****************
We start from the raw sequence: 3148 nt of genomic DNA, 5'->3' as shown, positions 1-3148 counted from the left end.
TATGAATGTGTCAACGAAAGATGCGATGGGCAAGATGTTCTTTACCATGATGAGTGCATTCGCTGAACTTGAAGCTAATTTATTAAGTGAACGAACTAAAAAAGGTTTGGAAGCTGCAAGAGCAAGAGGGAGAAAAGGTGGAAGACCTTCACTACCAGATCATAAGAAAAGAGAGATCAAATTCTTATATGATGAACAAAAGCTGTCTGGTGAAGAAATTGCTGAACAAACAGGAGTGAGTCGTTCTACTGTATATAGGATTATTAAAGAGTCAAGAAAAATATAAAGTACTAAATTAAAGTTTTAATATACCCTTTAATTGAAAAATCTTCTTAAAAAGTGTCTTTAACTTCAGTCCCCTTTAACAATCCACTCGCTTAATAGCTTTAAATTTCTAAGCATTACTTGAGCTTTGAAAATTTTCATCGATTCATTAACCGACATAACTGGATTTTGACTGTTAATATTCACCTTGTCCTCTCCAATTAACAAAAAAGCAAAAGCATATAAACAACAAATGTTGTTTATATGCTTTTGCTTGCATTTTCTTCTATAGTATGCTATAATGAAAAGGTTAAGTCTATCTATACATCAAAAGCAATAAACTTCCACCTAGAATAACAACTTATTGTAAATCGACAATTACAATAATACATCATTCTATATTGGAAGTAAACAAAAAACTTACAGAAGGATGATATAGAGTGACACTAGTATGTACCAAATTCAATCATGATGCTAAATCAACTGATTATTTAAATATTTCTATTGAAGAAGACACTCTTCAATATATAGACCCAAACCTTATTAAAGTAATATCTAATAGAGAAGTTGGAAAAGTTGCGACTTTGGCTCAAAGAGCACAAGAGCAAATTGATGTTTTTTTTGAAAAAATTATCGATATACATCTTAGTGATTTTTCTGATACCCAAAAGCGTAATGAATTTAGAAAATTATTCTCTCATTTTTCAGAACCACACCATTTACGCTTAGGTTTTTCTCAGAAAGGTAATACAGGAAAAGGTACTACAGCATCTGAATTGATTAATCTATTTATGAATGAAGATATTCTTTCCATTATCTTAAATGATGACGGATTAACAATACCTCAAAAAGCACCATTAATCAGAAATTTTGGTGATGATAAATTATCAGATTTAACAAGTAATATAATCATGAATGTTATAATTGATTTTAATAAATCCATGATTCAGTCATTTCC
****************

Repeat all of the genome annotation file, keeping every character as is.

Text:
We start from the raw sequence: 3148 nt of genomic DNA, 5'->3' as shown, positions 1-3148 counted from the left end.
TATGAATGTGTCAACGAAAGATGCGATGGGCAAGATGTTCTTTACCATGATGAGTGCATTCGCTGAACTTGAAGCTAATTTATTAAGTGAACGAACTAAAAAAGGTTTGGAAGCTGCAAGAGCAAGAGGGAGAAAAGGTGGAAGACCTTCACTACCAGATCATAAGAAAAGAGAGATCAAATTCTTATATGATGAACAAAAGCTGTCTGGTGAAGAAATTGCTGAACAAACAGGAGTGAGTCGTTCTACTGTATATAGGATTATTAAAGAGTCAAGAAAAATATAAAGTACTAAATTAAAGTTTTAATATACCCTTTAATTGAAAAATCTTCTTAAAAAGTGTCTTTAACTTCAGTCCCCTTTAACAATCCACTCGCTTAATAGCTTTAAATTTCTAAGCATTACTTGAGCTTTGAAAATTTTCATCGATTCATTAACCGACATAACTGGATTTTGACTGTTAATATTCACCTTGTCCTCTCCAATTAACAAAAAAGCAAAAGCATATAAACAACAAATGTTGTTTATATGCTTTTGCTTGCATTTTCTTCTATAGTATGCTATAATGAAAAGGTTAAGTCTATCTATACATCAAAAGCAATAAACTTCCACCTAGAATAACAACTTATTGTAAATCGACAATTACAATAATACATCATTCTATATTGGAAGTAAACAAAAAACTTACAGAAGGATGATATAGAGTGACACTAGTATGTACCAAATTCAATCATGATGCTAAATCAACTGATTATTTAAATATTTCTATTGAAGAAGACACTCTTCAATATATAGACCCAAACCTTATTAAAGTAATATCTAATAGAGAAGTTGGAAAAGTTGCGACTTTGGCTCAAAGAGCACAAGAGCAAATTGATGTTTTTTTTGAAAAAATTATCGATATACATCTTAGTGATTTTTCTGATACCCAAAAGCGTAATGAATTTAGAAAATTATTCTCTCATTTTTCAGAACCACACCATTTACGCTTAGGTTTTTCTCAGAAAGGTAATACAGGAAAAGGTACTACAGCATCTGAATTGATTAATCTATTTATGAATGAAGATATTCTTTCCATTATCTTAAATGATGACGGATTAACAATACCTCAAAAAGCACCATTAATCAGAAATTTTGGTGATGATAAATTATCAGATTTAACAAGTAATATAATCATGAATGTTATAATTGATTTTAATAAATCCATGATTCAGTCATTTCC